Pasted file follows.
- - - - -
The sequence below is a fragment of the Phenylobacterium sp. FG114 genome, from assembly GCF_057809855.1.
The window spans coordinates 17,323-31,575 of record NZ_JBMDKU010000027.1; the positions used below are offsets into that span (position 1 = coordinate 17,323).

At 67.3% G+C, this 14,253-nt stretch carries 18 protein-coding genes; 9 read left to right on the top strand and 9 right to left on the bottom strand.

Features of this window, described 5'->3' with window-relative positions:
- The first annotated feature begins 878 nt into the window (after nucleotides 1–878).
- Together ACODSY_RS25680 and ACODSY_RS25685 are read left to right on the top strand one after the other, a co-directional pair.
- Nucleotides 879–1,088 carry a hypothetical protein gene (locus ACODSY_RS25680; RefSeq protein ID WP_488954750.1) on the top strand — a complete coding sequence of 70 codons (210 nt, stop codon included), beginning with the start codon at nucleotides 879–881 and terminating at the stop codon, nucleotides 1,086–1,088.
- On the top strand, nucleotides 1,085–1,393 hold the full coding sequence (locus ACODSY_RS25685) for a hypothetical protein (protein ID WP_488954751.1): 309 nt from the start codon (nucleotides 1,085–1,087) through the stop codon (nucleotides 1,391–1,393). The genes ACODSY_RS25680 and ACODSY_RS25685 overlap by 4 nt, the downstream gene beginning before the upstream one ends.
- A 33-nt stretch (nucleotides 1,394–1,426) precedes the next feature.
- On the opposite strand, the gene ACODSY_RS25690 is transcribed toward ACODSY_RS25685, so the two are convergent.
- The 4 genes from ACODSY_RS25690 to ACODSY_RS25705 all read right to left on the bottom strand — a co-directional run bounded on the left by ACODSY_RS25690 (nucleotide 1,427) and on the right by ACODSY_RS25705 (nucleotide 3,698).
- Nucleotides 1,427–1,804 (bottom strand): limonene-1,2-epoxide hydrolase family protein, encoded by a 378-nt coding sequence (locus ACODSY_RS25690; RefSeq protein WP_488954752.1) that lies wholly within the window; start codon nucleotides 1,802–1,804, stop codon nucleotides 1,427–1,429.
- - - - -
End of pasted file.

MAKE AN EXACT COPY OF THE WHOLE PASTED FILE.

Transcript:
The sequence below is a fragment of the Phenylobacterium sp. FG114 genome, from assembly GCF_057809855.1.
The window spans coordinates 17,323-31,575 of record NZ_JBMDKU010000027.1; the positions used below are offsets into that span (position 1 = coordinate 17,323).

At 67.3% G+C, this 14,253-nt stretch carries 18 protein-coding genes; 9 read left to right on the top strand and 9 right to left on the bottom strand.

Features of this window, described 5'->3' with window-relative positions:
- The first annotated feature begins 878 nt into the window (after nucleotides 1–878).
- Together ACODSY_RS25680 and ACODSY_RS25685 are read left to right on the top strand one after the other, a co-directional pair.
- Nucleotides 879–1,088 carry a hypothetical protein gene (locus ACODSY_RS25680; RefSeq protein ID WP_488954750.1) on the top strand — a complete coding sequence of 70 codons (210 nt, stop codon included), beginning with the start codon at nucleotides 879–881 and terminating at the stop codon, nucleotides 1,086–1,088.
- On the top strand, nucleotides 1,085–1,393 hold the full coding sequence (locus ACODSY_RS25685) for a hypothetical protein (protein ID WP_488954751.1): 309 nt from the start codon (nucleotides 1,085–1,087) through the stop codon (nucleotides 1,391–1,393). The genes ACODSY_RS25680 and ACODSY_RS25685 overlap by 4 nt, the downstream gene beginning before the upstream one ends.
- A 33-nt stretch (nucleotides 1,394–1,426) precedes the next feature.
- On the opposite strand, the gene ACODSY_RS25690 is transcribed toward ACODSY_RS25685, so the two are convergent.
- The 4 genes from ACODSY_RS25690 to ACODSY_RS25705 all read right to left on the bottom strand — a co-directional run bounded on the left by ACODSY_RS25690 (nucleotide 1,427) and on the right by ACODSY_RS25705 (nucleotide 3,698).
- Nucleotides 1,427–1,804 (bottom strand): limonene-1,2-epoxide hydrolase family protein, encoded by a 378-nt coding sequence (locus ACODSY_RS25690; RefSeq protein WP_488954752.1) that lies wholly within the window; start codon nucleotides 1,802–1,804, stop codon nucleotides 1,427–1,429.